Friday, March 03, 2006

Rant about social injustice, poverty, Wal-Mart, etc.

Rant (skip down one if you're not interested)
Based on all of this stuff I have seen and knowing that I haven’t even seen the extent of it in São Paulo, much less in cities such as Salvador, Recife, and Rio de Janeiro and all over the rest of Brazil, I have begun to construct a new life philosophy, one that is void of typical American myopia and “I want to help make the world a better place” naiveté.
After having several conversations with Matt, a marine who has served in Iraq and Djibouti, about military and government corruption (the latter of which he definitely knows more about than me), I’m convinced that it is not possible. People have heard me talk about “white guilt” before, and I have been told by several people in Brazil and even more Americans that the whole “save the world” mentality is largely an American ideal that people across the rest of the world don’t really share.
Now before people think “well that’s not true there is this guy in France I know who wants to do that” I’m speaking in generalities as obviously nothing anyone says is true for anyone (except that we’ll all die {except me}). Anyway, about “white guilt”: everyone knows that America has been responsible for some of the worst crimes against humanity ever, and still continues to commit these crimes. We committed genocide against Native Americans, enslaved nearly 10 million Africans and killed who knows how many, put Japanese people into internment camps, refused to let Jews into the country before WW2 (when Jews in Europe knew about Nazi’s and America refused to look outside its borders), and then there’s that whole dropping two nuclear bombs on a country, the effects of which are still seen today. All of this crime was committed by, you guessed it; old, dead white people. This leads to “white guilt”, white suburbanites whose families have experienced the successes of exploitation who now feel the need to do something about the past. The thing most people need to learn is that you don’t inherit the sins of your ancestors, but when you openly accept guilt for something with which you personally had nothing to do then you’re giving into “white guilt”.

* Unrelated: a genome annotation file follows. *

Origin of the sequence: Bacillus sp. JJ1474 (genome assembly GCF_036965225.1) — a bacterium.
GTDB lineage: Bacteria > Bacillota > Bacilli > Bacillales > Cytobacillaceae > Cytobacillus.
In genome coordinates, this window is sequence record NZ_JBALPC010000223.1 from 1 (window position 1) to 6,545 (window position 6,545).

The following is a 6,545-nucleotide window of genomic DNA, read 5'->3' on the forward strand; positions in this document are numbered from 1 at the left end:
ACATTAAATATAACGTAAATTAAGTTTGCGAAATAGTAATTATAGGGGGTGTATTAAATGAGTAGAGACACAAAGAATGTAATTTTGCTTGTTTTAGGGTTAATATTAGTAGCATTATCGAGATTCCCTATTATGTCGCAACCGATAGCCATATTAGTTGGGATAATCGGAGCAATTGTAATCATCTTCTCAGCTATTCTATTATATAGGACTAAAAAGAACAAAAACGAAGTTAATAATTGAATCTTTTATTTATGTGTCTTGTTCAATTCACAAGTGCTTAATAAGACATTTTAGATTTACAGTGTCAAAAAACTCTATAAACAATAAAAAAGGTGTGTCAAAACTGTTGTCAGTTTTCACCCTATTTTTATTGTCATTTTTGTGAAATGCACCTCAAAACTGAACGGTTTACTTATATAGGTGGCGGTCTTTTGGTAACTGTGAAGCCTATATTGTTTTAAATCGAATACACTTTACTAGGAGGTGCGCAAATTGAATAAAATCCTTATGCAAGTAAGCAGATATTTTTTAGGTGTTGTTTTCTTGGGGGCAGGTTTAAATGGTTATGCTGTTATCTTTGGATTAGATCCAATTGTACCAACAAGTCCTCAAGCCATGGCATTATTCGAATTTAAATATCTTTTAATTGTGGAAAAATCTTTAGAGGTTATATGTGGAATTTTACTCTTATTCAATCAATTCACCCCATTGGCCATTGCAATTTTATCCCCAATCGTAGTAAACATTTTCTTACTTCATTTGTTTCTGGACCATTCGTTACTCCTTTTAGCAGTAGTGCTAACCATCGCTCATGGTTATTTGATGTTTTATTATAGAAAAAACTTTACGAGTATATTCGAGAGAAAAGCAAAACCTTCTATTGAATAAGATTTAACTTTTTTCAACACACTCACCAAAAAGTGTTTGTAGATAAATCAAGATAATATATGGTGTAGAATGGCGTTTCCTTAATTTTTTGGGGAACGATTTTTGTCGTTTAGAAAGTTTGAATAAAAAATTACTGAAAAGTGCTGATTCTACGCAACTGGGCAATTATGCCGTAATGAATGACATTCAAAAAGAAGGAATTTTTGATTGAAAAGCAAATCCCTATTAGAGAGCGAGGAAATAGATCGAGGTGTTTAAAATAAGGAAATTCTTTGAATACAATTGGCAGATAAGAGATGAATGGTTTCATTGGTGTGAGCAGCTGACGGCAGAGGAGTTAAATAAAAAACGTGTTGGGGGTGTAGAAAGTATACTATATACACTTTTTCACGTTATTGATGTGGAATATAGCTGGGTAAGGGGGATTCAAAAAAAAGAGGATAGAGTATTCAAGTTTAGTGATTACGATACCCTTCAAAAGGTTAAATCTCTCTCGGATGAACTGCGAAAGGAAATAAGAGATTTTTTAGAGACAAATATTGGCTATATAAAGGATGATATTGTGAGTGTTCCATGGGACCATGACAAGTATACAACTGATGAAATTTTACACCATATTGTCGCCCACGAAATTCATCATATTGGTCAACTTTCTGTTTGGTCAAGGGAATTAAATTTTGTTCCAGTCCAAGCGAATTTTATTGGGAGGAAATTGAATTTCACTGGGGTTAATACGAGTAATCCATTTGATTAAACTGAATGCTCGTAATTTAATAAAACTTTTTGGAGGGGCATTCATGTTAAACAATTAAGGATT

Anyway, I used to think something along these lines. I’m white, but I’m sort of exempt from all that because I=Jew. This is why when I do stuff for other people, such as volunteering in elementary schools, summer programs, the Red Cross, etc etc etc the list goes on and on for me, I don’t do it because “now I’ll finally feel good about myself”, I do it because those people need help and because it makes their lives just a little bit more satisfying or easy. Anyway (again), I realize it’s hard to make yourself become the person you would like to become, which is for most people a good or a little bit better of a person. It’s hard enough to do that, but add into wanting to have an affect on the world on a world-scale, and you come into contact with something called impossibility. I now realize the most you can do is help one person or small group of people at a time. After I thought all of this, I was on the subways in São Paulo and as I walked out to go visit the Jewish Cultural Center, I saw a guy in a wheelchair struggling up a steep hill. I’m a strong guy and it’s not like I’m in any hurry. So I went to offer this guy some help up the hill. The guy was so surprised and happy that about halfway up he started to cry a little bit, probably because so few people offer to help and instead look and say “ooh, that poor guy in the wheelchair.” Something that small could change someone’s whole day or week, and make them think, “Hey, humanity ISN’T going to hell like I thought” (Bill Hicks – “I’m tired of this whole ‘ain’t humanity neat’ bullshit. We’re a virus with shoes.”) Another thing would be to offer that little kid down the street with his homework. You know, the one who had one of his parents abandon him and now he has just one parent who works three jobs and goes to school so they can provide him with some sort of decent childhood. It’s things like this that actually do something, because now instead of saying “oh I’m gonna do this I’m gonna do that”, which in reality you’re not gonna do anything, you’re putting all of that BS you once spoke into action. But people shouldn’t think “I’m gonna do this to end this or this to put a stop to that” because I have now seen that poverty, hunger, suffering, and hate exist on such a huge scale that no one person can do something about it. The person who could do something about the poverty in this country chooses not to, just like the person in the US who could do something about it chooses to fund death and murder instead of help and survival.